o Support teachers and school communities. Provide opportunities for teachers to talk about gender, especially as it appears in classroom practice. Incorporate materials from genderspectrum.org or other resources in the Professional Development library at your school, and consider bringing specialists to the school to support teachers.
o Get comfortable with they/them/their. If you are teaching grammar lessons or writing word problems in mathematics, use a variety of pronouns, including “they/their/them.” Point out that using They as a pronoun for a single person may “feel” grammatically incorrect, but that we are going to put respect for people ahead of linguistics.
o Lots of different kinds of bodies are healthy bodies. Do you teach the Healthy Bodies or similar unit/curriculum? In the lower elementary grades, most of what we might call healthe education focuses parts of the body. So, when you teach about the body, remember to be affirming and separate biological sex/genitals from gender identity. Also be cognizant that not everybody’s private parts look or function the same way. No need to make a big deal about it, but instead of saying ALL bodies do something, or ALL boys have certain parts, just say MOST or SOME. You’d be amazed at the difference it makes to leave this little bit of wiggle room.
o All activities should be for everyone. This is a hard one. While we know that there are some activities and clubs that are “for boys” or “for girls” for a variety of reasons, make sure that you are critical and careful of how you frame who gets to do what and ask yourself the hard question: do we really need to reify gender in this way? For example, when I was a classroom teacher we had a lunchtime friendship group for girls in response to some bullying among the girls in the classroom. We started the group as a girls’ space, but soon feminine boys in the class wanted to join, then other boys wanted to talk about friendship, and so on. We had to think critically about why we separated girls and boys, and open up to a bigger conversation—one that was a lot harder to have—about what gender was, and what it wasn’t. The group became a group for everyone, one that didn’t force people to identify one way or the other. In athletics, there should be room for girls on the football team, and boys on the field hockey team, and so on.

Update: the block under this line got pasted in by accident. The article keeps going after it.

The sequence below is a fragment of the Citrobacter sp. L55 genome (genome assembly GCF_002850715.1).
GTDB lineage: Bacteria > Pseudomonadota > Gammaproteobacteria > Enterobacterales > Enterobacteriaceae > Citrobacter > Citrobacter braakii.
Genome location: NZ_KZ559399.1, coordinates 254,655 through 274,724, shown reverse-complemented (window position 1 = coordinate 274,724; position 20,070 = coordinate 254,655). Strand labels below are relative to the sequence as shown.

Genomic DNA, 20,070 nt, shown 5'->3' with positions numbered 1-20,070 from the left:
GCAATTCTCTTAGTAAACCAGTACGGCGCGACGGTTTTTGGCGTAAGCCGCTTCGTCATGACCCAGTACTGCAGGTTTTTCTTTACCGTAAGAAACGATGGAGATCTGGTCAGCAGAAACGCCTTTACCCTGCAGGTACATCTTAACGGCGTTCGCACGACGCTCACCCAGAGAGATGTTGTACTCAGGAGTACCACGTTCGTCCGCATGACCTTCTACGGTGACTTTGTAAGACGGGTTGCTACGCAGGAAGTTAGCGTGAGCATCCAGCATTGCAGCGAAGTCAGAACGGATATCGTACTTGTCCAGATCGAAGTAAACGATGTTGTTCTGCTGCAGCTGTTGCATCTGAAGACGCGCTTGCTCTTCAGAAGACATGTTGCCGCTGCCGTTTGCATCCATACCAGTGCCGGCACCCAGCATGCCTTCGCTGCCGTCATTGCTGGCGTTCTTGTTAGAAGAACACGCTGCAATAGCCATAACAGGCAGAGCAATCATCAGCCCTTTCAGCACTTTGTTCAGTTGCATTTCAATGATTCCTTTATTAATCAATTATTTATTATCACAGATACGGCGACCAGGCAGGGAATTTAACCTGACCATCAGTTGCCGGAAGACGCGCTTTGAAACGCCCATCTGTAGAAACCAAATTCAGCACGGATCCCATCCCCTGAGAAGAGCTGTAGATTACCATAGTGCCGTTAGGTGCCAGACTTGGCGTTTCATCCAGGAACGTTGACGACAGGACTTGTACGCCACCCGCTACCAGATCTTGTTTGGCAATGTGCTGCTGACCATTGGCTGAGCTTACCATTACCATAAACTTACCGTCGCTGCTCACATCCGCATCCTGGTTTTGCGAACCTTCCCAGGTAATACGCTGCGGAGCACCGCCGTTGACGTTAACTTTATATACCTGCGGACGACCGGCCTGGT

o Keep school uniforms, well, uniform. If wearing a skirt is an option for some people, it should be an option for all people. Similarly, if pants are an option for some people, they should be an option for everyone. There is no reason why your school uniforms cannot be uniform.
o No bullies, please. If your school or classroom does not have an anti-bullying curriculum, consider getting one. Refer to GLSEN and genderspectrum.org for some good examples of programs that explicitly address LGBTQ folks, and gender and sexuality.